Now you can choose what to do next: brown the patties in an iron skillet on the stove, bake them in the oven, OR, freeze them for a quick meal later. Usually I brown the patties on the stove but this time I froze them. I laid the patties onto parchment paper on a cookie sheet and set the entire thing in the freezer until the patties were frozen. Because I doubled the recipe, I made a double layer of patties by laying a piece of parchment on top of the first layer.

 As soon as they were frozen I put them into freezer bags. This way they do not stick to each other in the bag.

Now I have delicious and nutritious turkey sausage ready to go at a moment’s notice.

When you’re ready to have some, just take them out of the bag directly to a hot iron skillet. It will take 5 – 8 minutes to cook, depending on how thick you’ve made them.

We especially love these with a squeeze of yellow mustard on a fresh, hot buttermilk biscuit made with an overnight soak for even more nutrition. If you want to know more about that, stay tuned for my upcoming dvd.

Meanwhile, be thinking of more ways you can fill your diet with more nutrient dense foods, and be sure to give this recipe a try.


Nutrient Dense

November has shaped up to be quite a busy month.  Life was plenty busy already, so I decided to add another major activity into the mix.  My sister and I have teamed up to film a video called “The Well Fed Family.”    We have grand visions of turning this into a series, but for now it is just one video designed to show people how to make bread products of all kinds as healthy as possible.  That would include grinding grain into flour yourself, as well as soaking the flour in order to make it more digestible and nutritious.  In the video we demonstrate 6 different recipes, including yeast bread and quick bread.  Of course we have no experience with film, but we were blessed to have a professional do all the filming.  Jonathan Reichel of LightSpeed Productions agreed to handle our project for us.  The dvd will hopefully be available sometime in the next 3 or 4 months.  Here are some pictures of our big venture:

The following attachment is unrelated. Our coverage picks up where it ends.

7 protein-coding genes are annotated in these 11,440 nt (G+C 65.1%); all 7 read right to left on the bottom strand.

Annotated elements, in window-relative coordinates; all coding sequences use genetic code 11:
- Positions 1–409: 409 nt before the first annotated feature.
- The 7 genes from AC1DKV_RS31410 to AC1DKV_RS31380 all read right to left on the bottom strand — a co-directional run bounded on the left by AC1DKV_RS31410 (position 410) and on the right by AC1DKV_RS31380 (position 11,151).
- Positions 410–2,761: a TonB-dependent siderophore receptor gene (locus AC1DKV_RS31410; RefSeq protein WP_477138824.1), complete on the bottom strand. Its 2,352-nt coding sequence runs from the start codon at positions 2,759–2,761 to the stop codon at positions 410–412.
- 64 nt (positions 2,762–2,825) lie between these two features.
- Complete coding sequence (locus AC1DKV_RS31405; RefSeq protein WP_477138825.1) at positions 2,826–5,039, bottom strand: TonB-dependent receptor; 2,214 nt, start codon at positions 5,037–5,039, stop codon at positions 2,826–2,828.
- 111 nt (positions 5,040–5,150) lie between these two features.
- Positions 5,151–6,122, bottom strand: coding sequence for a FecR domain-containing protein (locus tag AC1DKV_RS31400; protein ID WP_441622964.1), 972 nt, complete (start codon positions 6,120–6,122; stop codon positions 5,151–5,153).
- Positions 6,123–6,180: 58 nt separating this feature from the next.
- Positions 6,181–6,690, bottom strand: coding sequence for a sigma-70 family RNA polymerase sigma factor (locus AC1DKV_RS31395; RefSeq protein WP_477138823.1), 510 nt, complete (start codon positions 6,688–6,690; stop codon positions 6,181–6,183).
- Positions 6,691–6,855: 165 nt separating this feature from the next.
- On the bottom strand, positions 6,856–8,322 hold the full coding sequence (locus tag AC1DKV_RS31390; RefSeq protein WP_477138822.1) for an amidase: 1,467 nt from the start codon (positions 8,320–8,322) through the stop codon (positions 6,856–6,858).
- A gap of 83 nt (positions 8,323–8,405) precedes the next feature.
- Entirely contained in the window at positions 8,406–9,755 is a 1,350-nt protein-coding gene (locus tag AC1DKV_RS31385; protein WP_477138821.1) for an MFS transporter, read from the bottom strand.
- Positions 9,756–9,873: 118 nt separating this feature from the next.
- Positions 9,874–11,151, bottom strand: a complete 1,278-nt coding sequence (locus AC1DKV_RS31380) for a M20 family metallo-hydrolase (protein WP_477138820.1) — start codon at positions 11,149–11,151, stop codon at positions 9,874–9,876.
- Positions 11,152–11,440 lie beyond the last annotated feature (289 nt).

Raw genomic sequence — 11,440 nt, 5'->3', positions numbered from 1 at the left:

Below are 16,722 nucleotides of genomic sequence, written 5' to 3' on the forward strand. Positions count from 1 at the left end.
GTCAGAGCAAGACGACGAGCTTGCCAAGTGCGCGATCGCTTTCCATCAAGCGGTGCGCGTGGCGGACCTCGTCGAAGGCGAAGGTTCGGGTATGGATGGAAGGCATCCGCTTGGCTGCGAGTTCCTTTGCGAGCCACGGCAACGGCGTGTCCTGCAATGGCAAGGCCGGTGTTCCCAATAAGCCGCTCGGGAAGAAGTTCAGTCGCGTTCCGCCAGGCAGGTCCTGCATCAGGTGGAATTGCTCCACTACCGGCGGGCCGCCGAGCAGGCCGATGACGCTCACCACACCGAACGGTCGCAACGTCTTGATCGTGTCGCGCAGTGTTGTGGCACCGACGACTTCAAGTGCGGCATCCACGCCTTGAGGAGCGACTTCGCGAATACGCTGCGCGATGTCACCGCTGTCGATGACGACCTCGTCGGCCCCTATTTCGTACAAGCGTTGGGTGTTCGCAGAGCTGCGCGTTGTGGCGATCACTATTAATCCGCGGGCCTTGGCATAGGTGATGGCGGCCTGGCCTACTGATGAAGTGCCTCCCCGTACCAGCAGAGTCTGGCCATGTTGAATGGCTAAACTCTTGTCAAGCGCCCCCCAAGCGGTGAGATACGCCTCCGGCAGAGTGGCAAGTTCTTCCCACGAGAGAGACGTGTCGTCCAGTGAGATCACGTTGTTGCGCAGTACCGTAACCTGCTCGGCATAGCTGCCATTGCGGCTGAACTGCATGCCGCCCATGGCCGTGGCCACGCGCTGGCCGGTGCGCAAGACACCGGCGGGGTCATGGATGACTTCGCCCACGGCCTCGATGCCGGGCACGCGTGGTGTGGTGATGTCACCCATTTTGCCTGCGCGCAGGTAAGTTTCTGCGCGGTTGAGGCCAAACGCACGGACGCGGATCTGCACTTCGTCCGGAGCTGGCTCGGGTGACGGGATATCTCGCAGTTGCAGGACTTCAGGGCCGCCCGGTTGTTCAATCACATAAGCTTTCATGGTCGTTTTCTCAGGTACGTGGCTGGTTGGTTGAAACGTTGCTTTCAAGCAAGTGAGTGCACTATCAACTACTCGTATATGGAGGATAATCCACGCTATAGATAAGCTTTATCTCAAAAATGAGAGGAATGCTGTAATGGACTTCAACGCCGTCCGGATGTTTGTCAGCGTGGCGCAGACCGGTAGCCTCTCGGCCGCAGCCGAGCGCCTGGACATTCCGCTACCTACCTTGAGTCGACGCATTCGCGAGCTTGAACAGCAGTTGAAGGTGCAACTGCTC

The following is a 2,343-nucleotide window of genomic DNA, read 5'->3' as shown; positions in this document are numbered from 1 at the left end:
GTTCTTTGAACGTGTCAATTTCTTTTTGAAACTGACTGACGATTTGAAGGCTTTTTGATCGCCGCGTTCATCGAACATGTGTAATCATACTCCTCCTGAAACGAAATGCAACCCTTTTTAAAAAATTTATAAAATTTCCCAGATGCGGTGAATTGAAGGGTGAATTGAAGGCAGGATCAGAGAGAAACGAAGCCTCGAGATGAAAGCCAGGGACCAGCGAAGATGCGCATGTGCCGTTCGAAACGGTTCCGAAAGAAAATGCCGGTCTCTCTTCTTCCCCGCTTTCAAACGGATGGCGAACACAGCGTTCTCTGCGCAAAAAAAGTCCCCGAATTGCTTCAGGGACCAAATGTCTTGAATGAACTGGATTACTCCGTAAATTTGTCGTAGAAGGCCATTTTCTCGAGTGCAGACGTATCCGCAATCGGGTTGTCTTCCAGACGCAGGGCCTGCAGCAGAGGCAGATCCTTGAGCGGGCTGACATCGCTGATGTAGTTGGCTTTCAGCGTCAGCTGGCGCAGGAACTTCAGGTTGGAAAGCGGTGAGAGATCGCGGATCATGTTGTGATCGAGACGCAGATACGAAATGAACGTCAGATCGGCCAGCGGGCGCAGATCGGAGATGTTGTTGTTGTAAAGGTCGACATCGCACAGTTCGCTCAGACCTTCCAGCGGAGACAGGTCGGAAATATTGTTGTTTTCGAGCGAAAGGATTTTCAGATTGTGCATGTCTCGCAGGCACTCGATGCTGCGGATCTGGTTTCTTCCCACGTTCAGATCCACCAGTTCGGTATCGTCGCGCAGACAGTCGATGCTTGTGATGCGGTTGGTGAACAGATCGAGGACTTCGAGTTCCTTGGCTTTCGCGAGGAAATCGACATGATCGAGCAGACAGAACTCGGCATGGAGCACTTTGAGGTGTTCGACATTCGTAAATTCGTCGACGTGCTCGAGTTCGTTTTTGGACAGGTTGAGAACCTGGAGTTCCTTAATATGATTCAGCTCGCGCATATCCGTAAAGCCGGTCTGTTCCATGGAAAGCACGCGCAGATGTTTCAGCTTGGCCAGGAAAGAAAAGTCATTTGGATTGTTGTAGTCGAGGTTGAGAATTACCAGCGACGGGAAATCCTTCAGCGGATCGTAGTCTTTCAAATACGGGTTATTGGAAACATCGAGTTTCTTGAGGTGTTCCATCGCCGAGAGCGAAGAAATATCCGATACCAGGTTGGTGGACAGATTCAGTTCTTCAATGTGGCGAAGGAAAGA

That’s me on the left, and my sister Lee on the right.  And yes, those glasses are full of delicious raw milk fresh from a local farm!  This project was a big family effort and we all had fun getting together.  But hopefully the time and effort put into it will bless many other people as well.

I mentioned that we wanted to show people how to make their breads even more nutritious.  But breads are not the only food that could – or should – be more nutritious.  Every food you eat could be, and should be, more nutritious.  The perfect phrase for this is “Nutrient Dense.”  You can take almost any meal and transform it from “nutrient less” to Nutrient Dense.  This simply means packing as much nutrition as possible into every bite.  You do this using ingredients God created, as close as possible to the way he created them.  You want every bite to count for something good for your body.  After all, the food you are eating needs to do more than please the taste buds and comfort the psyche.  It has to keep you healthy for the rest of your life.